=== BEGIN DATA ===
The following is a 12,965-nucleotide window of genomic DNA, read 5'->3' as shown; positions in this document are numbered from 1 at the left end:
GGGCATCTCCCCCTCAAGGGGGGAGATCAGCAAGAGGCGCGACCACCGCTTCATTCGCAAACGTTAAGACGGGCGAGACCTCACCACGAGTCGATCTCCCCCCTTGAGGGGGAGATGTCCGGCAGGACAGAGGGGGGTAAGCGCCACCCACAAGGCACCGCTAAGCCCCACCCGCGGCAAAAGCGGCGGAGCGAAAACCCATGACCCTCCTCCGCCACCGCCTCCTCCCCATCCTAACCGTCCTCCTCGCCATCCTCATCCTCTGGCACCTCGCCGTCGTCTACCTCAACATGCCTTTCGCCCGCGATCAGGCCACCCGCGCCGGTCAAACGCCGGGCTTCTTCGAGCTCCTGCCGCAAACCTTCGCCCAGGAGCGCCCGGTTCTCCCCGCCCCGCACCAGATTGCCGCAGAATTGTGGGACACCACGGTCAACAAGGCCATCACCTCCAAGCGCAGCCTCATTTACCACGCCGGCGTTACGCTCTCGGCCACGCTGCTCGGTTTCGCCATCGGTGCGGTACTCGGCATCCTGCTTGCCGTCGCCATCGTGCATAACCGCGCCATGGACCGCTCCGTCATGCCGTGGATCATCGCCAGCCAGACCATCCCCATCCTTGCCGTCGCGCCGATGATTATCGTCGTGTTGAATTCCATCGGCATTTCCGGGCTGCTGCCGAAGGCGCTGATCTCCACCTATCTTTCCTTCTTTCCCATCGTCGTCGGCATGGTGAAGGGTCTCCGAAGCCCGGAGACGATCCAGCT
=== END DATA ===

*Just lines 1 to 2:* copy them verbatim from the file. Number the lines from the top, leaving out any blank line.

The following is a 12,965-nucleotide window of genomic DNA, read 5'->3' as shown; positions in this document are numbered from 1 at the left end:
GGGCATCTCCCCCTCAAGGGGGGAGATCAGCAAGAGGCGCGACCACCGCTTCATTCGCAAACGTTAAGACGGGCGAGACCTCACCACGAGTCGATCTCCCCCCTTGAGGGGGAGATGTCCGGCAGGACAGAGGGGGGTAAGCGCCACCCACAAGGCACCGCTAAGCCCCACCCGCGGCAAAAGCGGCGGAGCGAAAACCCATGACCCTCCTCCGCCACCGCCTCCTCCCCATCCTAACCGTCCTCCTCGCCATCCTCATCCTCTGGCACCTCGCCGTCGTCTACCTCAACATGCCTTTCGCCCGCGATCAGGCCACCCGCGCCGGTCAAACGCCGGGCTTCTTCGAGCTCCTGCCGCAAACCTTCGCCCAGGAGCGCCCGGTTCTCCCCGCCCCGCACCAGATTGCCGCAGAATTGTGGGACACCACGGTCAACAAGGCCATCACCTCCAAGCGCAGCCTCATTTACCACGCCGGCGTTACGCTCTCGGCCACGCTGCTCGGTTTCGCCATCGGTGCGGTACTCGGCATCCTGCTTGCCGTCGCCATCGTGCATAACCGCGCCATGGACCGCTCCGTCATGCCGTGGATCATCGCCAGCCAGACCATCCCCATCCTTGCCGTCGCGCCGATGATTATCGTCGTGTTGAATTCCATCGGCATTTCCGGGCTGCTGCCGAAGGCGCTGATCTCCACCTATCTTTCCTTCTTTCCCATCGTCGTCGGCATGGTGAAGGGTCTCCGAAGCCCGGAGACGATCCAGCT